Transitioning back in to the community after being incarcerated is a difficult and complicated process. We know those who are imprisoned are likely to be poor, have limited education, represent a minority group, and suffer from mental illness and/or substance abuse. When they get out, these problems have not gone away, but are magnified. Instead of just being disadvantaged, people who were formerly incarcerated are forever branded ex-offenders or ex-convicts.
This stigma comes with a host of new problems; trouble finding employment, securing housing, paying bills, and re-connecting with family and friends. Instead of a warm homecoming, isolation and hopelessness are what they find waiting for them.
Non-profit groups, state agencies, and the federal government work diligently to solve the problem of re-integrating those who have served time back into society. But the process is so complex and multi-dimensional these programs often fail to curb recidivism.
So criminal justice reform leaders recently asked those directly impacted by the criminal justice system, “What works and what doesn’t?” At last week’s Just Change Northeast Regional gathering sponsored by the College and Community Fellowship and JustLeadership USA, citizens who have been directly impacted by the criminal justice system spoke to officials from the federal government about solutions to the problem of mass incarceration and re-entry.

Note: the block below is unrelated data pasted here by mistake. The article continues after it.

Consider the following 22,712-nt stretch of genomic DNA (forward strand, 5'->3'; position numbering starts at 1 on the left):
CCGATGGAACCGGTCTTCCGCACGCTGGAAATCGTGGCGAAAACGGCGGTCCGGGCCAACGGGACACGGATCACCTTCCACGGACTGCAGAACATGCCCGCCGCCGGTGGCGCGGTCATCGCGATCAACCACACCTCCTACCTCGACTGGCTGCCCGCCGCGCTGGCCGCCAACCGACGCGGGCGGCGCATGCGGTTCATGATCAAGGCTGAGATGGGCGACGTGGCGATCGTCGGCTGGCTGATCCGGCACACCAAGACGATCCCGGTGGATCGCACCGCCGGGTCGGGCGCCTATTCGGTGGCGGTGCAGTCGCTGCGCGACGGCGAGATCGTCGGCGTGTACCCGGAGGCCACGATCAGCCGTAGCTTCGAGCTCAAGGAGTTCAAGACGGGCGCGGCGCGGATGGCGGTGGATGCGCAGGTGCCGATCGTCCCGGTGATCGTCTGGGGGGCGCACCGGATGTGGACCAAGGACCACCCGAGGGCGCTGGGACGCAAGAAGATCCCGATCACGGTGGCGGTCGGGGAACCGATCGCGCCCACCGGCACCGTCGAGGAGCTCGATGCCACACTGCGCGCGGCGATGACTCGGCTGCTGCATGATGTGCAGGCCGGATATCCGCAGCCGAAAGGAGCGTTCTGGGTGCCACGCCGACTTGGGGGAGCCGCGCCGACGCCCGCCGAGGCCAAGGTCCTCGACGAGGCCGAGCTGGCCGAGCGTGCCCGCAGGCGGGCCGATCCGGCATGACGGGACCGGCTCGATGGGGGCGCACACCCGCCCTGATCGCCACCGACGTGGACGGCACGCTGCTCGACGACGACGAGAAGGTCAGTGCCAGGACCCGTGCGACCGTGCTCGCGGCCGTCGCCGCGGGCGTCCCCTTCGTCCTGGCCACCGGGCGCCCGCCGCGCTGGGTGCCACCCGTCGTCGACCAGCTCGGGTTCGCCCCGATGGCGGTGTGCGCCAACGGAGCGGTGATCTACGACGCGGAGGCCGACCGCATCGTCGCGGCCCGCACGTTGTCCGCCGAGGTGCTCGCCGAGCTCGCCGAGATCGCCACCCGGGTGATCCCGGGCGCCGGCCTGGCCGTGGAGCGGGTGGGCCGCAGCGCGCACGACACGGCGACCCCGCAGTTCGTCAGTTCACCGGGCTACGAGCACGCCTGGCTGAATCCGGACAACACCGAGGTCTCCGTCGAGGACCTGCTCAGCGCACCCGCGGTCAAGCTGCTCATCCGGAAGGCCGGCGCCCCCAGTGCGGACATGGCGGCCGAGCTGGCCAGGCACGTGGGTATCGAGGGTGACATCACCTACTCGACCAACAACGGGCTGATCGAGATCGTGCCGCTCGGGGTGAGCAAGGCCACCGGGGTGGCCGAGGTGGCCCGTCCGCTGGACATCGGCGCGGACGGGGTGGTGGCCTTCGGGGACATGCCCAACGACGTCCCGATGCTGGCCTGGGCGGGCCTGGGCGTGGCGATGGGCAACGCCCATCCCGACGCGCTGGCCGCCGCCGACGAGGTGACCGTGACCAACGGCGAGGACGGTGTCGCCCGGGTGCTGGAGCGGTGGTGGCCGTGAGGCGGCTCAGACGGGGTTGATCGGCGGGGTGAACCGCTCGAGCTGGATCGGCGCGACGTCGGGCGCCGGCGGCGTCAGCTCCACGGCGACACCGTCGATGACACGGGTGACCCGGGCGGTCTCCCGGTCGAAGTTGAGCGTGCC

A focal point of the conference was how to gain access to the ladders of opportunity and social capital needed to become productive, contributing members of society. Employment, housing, education, civic participation, and participation in the electoral process were all part of the day’s discussions.
The “lived experiences” shared at the conference can serve as guideposts for future policy changes. One woman shared how she studied cosmetology in prison, but was denied a license to practice because she was a felon. Another man shared how he learned computer skills on a computer that was twenty years out-of-date.
Those who commit and are found guilty of a crime must pay their debt to society based on our social contract. However, they remain members of our society, even while they are doing their time. We have a responsibility to provide job skills training, access to higher educational opportunities, and full participation in civic life to those in prison so they have a chance at creating a life beyond prison. To condemn a person to “outsider” status for the rest of their lives is not productive, cost-effective, or moral.
It is time we started listening more. This conference was a good start. Glenn Martin of JustLeadership USA, said it best, “Those closest to the problem, are closest to the solution.” Amen to that.